So, what kind of policies should be adopted? The answer is quite common sense-like. Basically, marriage and forming a family require money and help, but the younger generations of today lack both, so actively supplementing these things will be the main logic of such policies.
Of course, the principle is that the decision on marriage and giving birth is to be made by the person involved. One may choose not to have a family and stay single for life. However, according to the survey by the National Institute of Population and Social Security Research, even today, 90% of the never-married persons in their late 20s said they “intend to marry someday.” When asked what the biggest obstacle is, “money for marriage” came out as the top answer for both men and women, accounting for as much as 50%. In addition, couples who said the ideal number of children is three or more still account for about 40% of all couples, and not a few women had a mind to have a large family with multiple children. While not many women are able to have three or more children (see Figure 1), 70% of the couples stated the money issue as the reason for not being able to attain this ideal. Therefore, it is important to provide support in “resources” first.
Economists have estimated that raising one child would cost 20 to 30 million yen. As employment is becoming more unstable, it is very difficult to have a third child. If having a child is not possible due to financial burdens, measures to provide additional child allowances to households with multiple children and to low-income households can be considered. For instance, in rural areas, where living quarters are larger compared to urban areas, and where more child-rearing help is available from grandparents, relatives, neighbors and community-based childcare facilities, there are still people who believe that “children are treasures” as part of their familial values. However, employment is particularly unstable and income is lower in these rural areas, and thus, young people who cannot marry or give birth are increasing there. This is why expanding the cash benefits of child allowance to the level of income a mother may earn at a part-time job will enable an increase in marriage and birth, while also leading to regional revitalization. In fact, Germany is reported to be experiencing a baby boom currently, with its number of birth increasing, but it is the Muslim women who aspire to have a multiple children and are receiving generous child allowances (such as Syrian refugees) accounting for the majority of the increase. Such a baby boom is likely to be providing a positive influence on German women as well. Cash benefits always come under criticism, but policymakers should never forget the fact that public servants and employees of large companies have also been receiving child support allowance from their workplace in addition to the public child allowances. The key point of this policy is to guarantee the segment of young people, whose employment instability makes them ineligible to receive child support allowance from the workplace, the income that covers basic living expenses that is comparable to that of the elites and those with employment stability, by substantially expanding the public child allowances.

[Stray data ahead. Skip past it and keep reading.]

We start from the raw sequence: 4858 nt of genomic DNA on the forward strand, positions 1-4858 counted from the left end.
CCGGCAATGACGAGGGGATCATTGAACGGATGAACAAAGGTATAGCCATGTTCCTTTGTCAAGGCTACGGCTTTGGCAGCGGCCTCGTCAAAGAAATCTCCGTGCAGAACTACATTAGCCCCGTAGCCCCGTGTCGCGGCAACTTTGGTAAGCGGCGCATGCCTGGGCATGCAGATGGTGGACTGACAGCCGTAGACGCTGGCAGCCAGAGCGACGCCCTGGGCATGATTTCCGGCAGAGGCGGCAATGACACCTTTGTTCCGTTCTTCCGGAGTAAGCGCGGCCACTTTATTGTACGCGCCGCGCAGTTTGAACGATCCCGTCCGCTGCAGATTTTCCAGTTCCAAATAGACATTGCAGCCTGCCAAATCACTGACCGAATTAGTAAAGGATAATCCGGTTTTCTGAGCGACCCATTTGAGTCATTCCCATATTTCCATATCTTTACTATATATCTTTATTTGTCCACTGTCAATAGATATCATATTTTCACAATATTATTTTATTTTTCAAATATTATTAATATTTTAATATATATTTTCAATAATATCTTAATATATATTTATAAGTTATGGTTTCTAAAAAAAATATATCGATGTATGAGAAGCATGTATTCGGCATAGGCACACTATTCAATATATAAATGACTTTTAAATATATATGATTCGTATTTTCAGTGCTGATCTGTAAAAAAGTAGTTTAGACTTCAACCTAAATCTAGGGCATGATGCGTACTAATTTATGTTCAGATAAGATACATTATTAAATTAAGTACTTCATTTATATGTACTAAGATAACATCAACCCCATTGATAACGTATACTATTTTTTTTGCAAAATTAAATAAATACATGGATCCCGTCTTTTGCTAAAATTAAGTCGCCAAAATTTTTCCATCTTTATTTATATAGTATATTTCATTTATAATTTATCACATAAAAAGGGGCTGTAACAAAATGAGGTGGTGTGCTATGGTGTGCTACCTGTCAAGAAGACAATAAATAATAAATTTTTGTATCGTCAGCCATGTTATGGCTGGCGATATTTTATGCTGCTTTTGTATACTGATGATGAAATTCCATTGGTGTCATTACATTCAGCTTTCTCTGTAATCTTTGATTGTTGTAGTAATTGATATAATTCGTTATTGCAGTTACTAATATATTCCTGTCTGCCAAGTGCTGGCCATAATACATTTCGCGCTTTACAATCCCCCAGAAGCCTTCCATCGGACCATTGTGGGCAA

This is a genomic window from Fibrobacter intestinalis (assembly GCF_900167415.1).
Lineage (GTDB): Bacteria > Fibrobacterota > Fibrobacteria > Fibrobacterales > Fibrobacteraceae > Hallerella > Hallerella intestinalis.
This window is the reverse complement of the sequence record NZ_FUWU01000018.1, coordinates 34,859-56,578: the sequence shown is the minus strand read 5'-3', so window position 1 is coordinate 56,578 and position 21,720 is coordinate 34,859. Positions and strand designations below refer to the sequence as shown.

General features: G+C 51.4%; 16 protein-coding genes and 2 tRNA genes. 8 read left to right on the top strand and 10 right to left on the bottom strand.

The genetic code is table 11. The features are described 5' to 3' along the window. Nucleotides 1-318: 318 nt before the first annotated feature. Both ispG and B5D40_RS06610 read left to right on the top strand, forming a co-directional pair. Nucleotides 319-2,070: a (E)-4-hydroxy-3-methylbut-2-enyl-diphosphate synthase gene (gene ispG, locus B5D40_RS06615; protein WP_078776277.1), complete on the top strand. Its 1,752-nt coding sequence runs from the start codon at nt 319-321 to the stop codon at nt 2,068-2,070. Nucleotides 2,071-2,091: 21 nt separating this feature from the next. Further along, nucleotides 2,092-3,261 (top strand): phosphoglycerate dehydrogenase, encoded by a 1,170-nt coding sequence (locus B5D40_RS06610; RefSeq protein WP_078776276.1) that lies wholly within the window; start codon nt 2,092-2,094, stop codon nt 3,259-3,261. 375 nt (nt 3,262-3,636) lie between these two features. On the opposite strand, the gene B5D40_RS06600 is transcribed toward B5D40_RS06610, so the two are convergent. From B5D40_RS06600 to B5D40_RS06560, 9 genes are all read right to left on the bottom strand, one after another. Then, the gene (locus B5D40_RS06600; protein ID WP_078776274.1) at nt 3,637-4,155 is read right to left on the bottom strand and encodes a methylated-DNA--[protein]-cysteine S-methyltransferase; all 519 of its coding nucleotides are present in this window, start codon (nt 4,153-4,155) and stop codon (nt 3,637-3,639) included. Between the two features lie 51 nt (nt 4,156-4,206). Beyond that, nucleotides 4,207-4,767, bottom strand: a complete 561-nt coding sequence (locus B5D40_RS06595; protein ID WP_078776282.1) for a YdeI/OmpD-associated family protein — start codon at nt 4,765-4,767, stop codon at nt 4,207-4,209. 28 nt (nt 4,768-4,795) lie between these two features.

Face the reality of increasing childlessness and promote marriage support as a national movement
* The information contained herein is current as of May 2018.
* The contents of articles on Meiji.net are based on the personal ideas and opinions of the author and do not indicate the official opinion of Meiji University.